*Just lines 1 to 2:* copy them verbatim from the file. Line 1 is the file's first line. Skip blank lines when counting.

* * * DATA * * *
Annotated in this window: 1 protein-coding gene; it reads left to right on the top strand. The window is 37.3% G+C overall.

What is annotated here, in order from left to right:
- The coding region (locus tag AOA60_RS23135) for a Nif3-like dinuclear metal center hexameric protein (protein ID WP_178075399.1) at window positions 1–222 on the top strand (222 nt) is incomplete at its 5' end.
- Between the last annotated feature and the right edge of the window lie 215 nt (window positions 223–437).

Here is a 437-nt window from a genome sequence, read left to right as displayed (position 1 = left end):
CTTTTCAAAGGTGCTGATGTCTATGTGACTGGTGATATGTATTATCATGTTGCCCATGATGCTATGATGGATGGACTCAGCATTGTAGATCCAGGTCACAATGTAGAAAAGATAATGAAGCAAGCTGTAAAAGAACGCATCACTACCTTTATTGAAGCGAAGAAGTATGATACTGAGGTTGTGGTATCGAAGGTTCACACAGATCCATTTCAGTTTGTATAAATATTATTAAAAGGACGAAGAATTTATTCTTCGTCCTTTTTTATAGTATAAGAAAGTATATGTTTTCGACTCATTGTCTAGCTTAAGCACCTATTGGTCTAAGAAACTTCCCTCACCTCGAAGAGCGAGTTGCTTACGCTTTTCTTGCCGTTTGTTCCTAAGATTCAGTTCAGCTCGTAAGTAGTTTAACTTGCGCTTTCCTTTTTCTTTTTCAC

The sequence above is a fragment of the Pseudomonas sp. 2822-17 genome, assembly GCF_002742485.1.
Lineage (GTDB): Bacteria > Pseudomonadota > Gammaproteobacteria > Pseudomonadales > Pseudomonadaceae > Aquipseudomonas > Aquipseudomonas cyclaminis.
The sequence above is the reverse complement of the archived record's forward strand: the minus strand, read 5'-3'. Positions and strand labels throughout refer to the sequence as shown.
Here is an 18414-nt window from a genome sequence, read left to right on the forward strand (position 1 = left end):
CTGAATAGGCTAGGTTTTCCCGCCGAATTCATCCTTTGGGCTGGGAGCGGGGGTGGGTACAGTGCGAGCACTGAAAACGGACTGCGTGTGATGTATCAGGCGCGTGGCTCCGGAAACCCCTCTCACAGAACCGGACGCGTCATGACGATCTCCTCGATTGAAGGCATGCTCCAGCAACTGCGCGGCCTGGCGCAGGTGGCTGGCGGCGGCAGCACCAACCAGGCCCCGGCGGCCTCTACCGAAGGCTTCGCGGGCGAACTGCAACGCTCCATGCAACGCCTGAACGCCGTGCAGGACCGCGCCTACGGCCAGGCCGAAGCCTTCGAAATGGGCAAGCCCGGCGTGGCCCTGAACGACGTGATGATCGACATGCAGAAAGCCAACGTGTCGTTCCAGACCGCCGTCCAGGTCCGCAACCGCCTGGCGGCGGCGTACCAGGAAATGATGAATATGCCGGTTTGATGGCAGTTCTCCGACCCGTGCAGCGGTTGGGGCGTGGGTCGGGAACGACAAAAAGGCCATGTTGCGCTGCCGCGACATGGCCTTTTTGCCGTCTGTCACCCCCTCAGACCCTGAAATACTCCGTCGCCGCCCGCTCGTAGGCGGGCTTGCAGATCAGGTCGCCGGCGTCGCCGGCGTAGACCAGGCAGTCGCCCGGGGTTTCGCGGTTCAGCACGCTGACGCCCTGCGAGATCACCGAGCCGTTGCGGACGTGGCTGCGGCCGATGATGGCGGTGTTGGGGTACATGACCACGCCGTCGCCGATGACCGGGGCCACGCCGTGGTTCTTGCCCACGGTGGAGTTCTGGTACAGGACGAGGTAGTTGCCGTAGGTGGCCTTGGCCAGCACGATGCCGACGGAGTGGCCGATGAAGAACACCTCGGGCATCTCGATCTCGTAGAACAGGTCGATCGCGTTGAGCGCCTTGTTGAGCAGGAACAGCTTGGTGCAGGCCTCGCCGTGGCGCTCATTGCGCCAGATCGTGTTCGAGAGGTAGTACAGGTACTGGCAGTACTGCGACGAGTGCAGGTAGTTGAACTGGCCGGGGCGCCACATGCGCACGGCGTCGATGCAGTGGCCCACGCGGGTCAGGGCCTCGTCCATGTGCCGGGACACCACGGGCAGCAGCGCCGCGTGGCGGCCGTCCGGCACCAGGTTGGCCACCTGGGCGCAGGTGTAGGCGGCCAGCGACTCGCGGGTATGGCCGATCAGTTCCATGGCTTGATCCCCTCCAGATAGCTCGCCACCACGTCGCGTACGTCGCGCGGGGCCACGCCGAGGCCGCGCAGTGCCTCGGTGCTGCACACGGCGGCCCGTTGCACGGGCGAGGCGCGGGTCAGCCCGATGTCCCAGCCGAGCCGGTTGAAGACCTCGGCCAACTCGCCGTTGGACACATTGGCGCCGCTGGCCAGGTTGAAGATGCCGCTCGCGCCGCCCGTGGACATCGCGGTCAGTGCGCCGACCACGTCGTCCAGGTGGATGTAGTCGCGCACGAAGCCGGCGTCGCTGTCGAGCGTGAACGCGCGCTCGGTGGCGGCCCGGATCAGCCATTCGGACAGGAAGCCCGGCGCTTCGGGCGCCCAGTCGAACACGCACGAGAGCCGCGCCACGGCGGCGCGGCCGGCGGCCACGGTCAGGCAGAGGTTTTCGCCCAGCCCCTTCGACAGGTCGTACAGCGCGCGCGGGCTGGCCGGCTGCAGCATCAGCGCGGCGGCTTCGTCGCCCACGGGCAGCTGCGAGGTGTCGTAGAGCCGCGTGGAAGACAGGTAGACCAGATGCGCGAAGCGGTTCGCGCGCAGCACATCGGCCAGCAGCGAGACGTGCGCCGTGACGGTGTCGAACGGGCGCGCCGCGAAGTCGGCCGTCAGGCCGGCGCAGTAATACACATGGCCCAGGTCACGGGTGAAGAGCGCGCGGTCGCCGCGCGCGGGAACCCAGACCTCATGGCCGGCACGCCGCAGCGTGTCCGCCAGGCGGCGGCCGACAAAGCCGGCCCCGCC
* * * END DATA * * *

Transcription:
Annotated in this window: 1 protein-coding gene; it reads left to right on the top strand. The window is 37.3% G+C overall.

What is annotated here, in order from left to right: